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Formerly known as Project Pink, analysts estimate that if the Kin smartphones attract even a fraction of the demographic heavily into social networking services like Facebook, they have the potential to eclipse sales of Windows Phone 7 Series, the upcoming smartphone operating system that Microsoft is counting on to regain market share from competition such as Google Android and the Apple iPhone OS.
The Kin One, with a sliding form factor reminiscent of the Palm Pre, features both a physical QWERTY keyboard and a touch screen, as well as a 5.0-megapixel camera with flash capable of shooting SD video. The Kin Two also has a sliding QWERTY keyboard and a touch screen, along with an 8.0-megapixel camera and stereo speakers. Robbie Bach, president of Microsoft's Entertainment & Devices Division, said during an April 12 presentation in San Francisco that the phones' target demographic was "the sharing generation" for whom "social life is their priority No. 1."
Microsoft may have found an appropriate approach. Several statistics companies, including Nielsen, have spent the past several quarters tracking the rise in social-networking usage. That increase has been affecting a wide variety of IT businesses in their approach to building software; during an April 8 presentation in New York, Salesforce.com CEO Marc Benioff displayed a graph showing the number of social-networking users surpassing e-mail users, data that he said justified the creation of the Facebook-like Salesforce Chatter collaboration platform. That same logic is obviously influencing smartphone operating system design, as well.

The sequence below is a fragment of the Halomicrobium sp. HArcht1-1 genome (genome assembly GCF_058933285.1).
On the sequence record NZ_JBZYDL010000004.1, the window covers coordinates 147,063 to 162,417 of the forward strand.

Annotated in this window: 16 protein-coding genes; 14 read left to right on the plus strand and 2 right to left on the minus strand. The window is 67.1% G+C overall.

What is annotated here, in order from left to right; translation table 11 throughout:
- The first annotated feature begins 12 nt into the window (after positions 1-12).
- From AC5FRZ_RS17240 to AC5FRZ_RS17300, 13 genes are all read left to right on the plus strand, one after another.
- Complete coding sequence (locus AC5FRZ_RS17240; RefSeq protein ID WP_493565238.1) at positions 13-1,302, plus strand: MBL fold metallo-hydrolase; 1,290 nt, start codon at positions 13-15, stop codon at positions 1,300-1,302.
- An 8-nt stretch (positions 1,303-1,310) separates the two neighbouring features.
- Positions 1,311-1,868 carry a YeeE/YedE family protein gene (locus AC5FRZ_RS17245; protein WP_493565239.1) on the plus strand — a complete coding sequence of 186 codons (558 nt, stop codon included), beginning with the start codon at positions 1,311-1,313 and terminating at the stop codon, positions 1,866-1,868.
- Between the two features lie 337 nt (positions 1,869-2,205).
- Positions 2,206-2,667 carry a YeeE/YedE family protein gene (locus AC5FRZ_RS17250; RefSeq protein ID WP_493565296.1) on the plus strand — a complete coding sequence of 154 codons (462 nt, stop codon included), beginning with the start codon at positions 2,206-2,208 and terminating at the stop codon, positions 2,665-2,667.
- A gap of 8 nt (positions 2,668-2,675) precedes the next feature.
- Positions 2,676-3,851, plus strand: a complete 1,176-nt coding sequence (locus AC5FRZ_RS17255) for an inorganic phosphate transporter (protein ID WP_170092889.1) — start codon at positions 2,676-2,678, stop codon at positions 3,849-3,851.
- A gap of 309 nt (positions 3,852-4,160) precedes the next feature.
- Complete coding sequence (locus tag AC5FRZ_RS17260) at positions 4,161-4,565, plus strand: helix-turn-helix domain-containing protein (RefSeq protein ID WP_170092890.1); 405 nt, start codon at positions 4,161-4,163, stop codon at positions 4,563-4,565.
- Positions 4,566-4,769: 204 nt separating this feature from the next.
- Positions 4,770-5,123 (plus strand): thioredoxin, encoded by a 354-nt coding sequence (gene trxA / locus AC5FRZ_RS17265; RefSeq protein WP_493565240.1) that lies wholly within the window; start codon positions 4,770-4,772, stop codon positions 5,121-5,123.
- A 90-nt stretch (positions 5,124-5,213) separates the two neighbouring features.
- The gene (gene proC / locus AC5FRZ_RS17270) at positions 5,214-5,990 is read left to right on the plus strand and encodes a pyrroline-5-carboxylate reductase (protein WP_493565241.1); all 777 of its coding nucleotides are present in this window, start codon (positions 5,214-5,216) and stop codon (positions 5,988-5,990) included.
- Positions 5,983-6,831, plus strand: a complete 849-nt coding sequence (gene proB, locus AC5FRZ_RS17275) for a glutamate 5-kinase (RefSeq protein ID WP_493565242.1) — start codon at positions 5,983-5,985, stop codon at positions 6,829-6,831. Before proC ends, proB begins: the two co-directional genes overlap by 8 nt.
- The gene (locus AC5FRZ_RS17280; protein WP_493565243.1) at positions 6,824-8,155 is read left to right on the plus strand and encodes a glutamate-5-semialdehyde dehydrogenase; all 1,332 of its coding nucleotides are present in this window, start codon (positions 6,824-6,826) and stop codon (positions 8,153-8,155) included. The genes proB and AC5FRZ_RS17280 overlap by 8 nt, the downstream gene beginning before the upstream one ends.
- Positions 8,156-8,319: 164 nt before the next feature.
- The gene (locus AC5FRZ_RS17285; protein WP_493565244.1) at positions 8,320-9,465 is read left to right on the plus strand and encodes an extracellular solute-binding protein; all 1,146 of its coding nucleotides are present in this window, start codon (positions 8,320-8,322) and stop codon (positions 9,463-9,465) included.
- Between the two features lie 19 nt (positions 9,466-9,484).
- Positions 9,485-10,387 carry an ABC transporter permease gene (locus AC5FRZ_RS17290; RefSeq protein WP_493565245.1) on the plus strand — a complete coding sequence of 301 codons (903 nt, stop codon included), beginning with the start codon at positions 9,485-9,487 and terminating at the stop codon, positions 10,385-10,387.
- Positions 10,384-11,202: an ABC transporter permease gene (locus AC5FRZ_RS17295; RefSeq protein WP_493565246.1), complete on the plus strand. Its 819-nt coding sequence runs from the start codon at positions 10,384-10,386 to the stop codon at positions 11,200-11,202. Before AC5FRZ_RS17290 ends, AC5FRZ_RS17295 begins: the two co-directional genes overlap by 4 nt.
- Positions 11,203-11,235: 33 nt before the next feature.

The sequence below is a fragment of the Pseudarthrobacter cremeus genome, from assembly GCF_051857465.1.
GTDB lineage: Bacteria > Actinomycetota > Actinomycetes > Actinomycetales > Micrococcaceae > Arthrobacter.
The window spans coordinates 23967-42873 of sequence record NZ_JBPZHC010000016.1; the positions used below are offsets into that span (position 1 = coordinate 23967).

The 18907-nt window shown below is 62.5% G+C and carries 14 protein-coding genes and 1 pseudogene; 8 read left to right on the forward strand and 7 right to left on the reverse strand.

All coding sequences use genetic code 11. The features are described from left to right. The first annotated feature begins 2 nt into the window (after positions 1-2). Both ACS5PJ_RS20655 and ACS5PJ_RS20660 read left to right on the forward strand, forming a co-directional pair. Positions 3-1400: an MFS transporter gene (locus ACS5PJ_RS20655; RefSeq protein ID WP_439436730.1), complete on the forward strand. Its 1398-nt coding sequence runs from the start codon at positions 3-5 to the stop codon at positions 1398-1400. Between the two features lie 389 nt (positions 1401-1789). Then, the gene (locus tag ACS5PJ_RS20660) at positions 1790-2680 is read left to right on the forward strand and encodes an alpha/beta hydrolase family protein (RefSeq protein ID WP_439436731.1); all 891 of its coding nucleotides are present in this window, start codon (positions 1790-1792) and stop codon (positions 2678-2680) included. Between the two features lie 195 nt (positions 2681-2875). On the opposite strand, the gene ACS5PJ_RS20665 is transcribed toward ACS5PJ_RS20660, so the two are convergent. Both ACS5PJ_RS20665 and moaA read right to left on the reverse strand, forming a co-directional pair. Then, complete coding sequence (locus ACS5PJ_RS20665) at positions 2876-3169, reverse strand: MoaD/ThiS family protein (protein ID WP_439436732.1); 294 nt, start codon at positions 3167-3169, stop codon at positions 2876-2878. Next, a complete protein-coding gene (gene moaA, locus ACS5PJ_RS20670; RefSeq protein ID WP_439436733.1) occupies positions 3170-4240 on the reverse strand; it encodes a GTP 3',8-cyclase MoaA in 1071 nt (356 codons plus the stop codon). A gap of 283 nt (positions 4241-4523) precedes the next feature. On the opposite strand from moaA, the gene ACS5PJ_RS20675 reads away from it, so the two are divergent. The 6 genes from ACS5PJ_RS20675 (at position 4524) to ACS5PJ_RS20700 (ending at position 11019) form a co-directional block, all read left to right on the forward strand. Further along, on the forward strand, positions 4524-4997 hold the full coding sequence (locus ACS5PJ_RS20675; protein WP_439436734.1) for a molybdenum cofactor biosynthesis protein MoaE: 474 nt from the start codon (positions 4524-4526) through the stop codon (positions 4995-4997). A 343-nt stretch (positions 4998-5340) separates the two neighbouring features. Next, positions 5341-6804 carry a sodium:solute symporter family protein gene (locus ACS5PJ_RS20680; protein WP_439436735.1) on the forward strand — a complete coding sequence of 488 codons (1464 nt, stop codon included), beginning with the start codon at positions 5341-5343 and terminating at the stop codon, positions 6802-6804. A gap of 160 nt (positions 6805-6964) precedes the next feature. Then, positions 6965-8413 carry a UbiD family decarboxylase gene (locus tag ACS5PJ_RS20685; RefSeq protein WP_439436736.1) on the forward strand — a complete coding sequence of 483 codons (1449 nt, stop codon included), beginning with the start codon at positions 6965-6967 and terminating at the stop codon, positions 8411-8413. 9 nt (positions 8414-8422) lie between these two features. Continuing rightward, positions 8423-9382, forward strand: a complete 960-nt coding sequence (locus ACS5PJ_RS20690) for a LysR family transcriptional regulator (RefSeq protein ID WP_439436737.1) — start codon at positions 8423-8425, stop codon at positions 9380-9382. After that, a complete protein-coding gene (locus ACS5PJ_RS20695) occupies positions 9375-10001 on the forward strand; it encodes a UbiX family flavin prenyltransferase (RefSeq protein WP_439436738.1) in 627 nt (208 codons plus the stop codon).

Microsoft is betting that its upcoming Windows Phone 7 Series will also help reverse this market trend. Windows Phone 7, in a departure from the operating system model of the Apple iPhone and Google Android, aggregates Web content and mobile applications into "Hubs" delineated by subject category, such as "People" or "Games." While Microsoft executives have mentioned on several occasions that Windows Phone 7 will roll out with a suitable massive marketing campaign, the Kin smartphones have a role to play in the company's mobile shift.
"I would argue that Kin may be the more important product of the two OS offerings," Jack Gold, principal analyst of J. Gold Associates, wrote in an April 13 research note. "Kin is a bigger gamble, whereby Microsoft is trying to define a new market niche. If it catches on, Kin could usher in a new class of 'Facebook in Your Pocket' devices, just like iPhone created a class of devices for Internet-centric users."
Microsoft's Kin One and Kin Two smartphones could benefit from the rise in social networking, but the mobile devices' ultimate success also depends on details not announced during their April 12 rollout, such as carrier plans.